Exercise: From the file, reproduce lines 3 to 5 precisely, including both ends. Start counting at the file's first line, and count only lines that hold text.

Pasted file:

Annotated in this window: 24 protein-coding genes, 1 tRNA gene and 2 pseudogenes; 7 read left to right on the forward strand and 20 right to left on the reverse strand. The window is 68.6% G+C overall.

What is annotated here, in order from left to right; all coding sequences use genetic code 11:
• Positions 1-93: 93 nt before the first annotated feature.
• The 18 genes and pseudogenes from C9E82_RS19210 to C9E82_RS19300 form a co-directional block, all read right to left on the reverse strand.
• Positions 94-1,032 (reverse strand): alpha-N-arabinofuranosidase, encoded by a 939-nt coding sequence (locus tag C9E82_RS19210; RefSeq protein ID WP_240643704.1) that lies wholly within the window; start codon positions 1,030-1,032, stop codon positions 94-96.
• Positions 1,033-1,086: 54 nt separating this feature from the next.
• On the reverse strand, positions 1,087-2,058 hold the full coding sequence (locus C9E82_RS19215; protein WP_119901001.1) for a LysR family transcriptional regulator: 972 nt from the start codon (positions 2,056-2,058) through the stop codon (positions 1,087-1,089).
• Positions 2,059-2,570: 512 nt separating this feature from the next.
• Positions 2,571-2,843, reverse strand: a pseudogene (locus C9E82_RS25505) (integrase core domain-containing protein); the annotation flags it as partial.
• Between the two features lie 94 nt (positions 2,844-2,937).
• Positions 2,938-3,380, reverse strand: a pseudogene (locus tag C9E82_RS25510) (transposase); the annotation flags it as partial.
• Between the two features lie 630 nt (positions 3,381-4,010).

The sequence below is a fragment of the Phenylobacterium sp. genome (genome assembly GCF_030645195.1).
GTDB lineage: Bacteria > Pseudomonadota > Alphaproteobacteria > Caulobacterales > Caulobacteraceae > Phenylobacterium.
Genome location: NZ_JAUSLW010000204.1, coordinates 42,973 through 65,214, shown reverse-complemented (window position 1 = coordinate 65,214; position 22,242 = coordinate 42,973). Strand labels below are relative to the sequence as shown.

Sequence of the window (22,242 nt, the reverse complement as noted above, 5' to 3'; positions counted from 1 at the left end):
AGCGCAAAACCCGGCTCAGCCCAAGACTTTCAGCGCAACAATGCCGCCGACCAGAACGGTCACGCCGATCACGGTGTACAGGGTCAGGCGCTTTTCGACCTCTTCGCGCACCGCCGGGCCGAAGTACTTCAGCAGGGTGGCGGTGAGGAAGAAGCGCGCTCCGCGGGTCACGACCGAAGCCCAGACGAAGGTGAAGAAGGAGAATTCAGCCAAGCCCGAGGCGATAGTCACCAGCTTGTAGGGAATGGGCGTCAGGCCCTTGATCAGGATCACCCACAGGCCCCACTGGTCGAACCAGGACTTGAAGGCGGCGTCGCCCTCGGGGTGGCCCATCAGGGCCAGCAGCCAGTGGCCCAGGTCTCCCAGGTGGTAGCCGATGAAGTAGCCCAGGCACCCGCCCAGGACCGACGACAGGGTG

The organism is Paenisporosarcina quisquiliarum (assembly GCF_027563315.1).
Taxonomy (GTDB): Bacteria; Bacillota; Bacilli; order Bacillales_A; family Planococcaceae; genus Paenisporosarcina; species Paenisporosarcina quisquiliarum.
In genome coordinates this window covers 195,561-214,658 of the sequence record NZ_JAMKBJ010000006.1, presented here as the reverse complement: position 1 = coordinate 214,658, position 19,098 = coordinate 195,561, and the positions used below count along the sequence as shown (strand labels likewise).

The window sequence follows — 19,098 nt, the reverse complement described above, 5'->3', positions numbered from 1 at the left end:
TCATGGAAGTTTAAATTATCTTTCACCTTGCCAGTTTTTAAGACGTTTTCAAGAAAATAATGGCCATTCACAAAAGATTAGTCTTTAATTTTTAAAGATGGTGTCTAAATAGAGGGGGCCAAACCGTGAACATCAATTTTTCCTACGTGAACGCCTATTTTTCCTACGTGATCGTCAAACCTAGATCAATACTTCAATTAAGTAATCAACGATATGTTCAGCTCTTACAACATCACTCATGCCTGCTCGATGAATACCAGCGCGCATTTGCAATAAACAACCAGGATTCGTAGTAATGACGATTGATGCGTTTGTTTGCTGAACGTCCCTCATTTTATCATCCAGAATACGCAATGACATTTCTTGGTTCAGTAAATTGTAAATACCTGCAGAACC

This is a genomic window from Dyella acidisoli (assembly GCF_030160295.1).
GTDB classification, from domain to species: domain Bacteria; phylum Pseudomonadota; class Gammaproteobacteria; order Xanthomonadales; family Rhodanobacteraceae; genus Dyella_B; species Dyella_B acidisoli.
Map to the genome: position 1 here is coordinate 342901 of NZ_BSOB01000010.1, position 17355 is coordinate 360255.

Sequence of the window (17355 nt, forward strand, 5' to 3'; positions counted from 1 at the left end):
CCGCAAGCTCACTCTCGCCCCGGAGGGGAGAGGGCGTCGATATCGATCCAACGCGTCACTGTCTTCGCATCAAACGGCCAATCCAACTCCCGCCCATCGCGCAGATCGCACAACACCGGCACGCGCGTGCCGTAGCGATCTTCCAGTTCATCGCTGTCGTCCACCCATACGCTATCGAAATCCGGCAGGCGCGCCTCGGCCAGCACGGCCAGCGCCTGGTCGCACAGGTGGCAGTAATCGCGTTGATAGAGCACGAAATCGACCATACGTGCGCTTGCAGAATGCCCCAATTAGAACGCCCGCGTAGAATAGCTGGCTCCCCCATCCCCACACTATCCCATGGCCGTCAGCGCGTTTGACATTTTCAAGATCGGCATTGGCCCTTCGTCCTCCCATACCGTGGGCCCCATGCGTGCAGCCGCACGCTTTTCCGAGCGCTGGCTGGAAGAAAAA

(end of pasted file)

• Positions 1-93: 93 nt before the first annotated feature.
• The 18 genes and pseudogenes from C9E82_RS19210 to C9E82_RS19300 form a co-directional block, all read right to left on the reverse strand.
• Positions 94-1,032 (reverse strand): alpha-N-arabinofuranosidase, encoded by a 939-nt coding sequence (locus tag C9E82_RS19210; RefSeq protein ID WP_240643704.1) that lies wholly within the window; start codon positions 1,030-1,032, stop codon positions 94-96.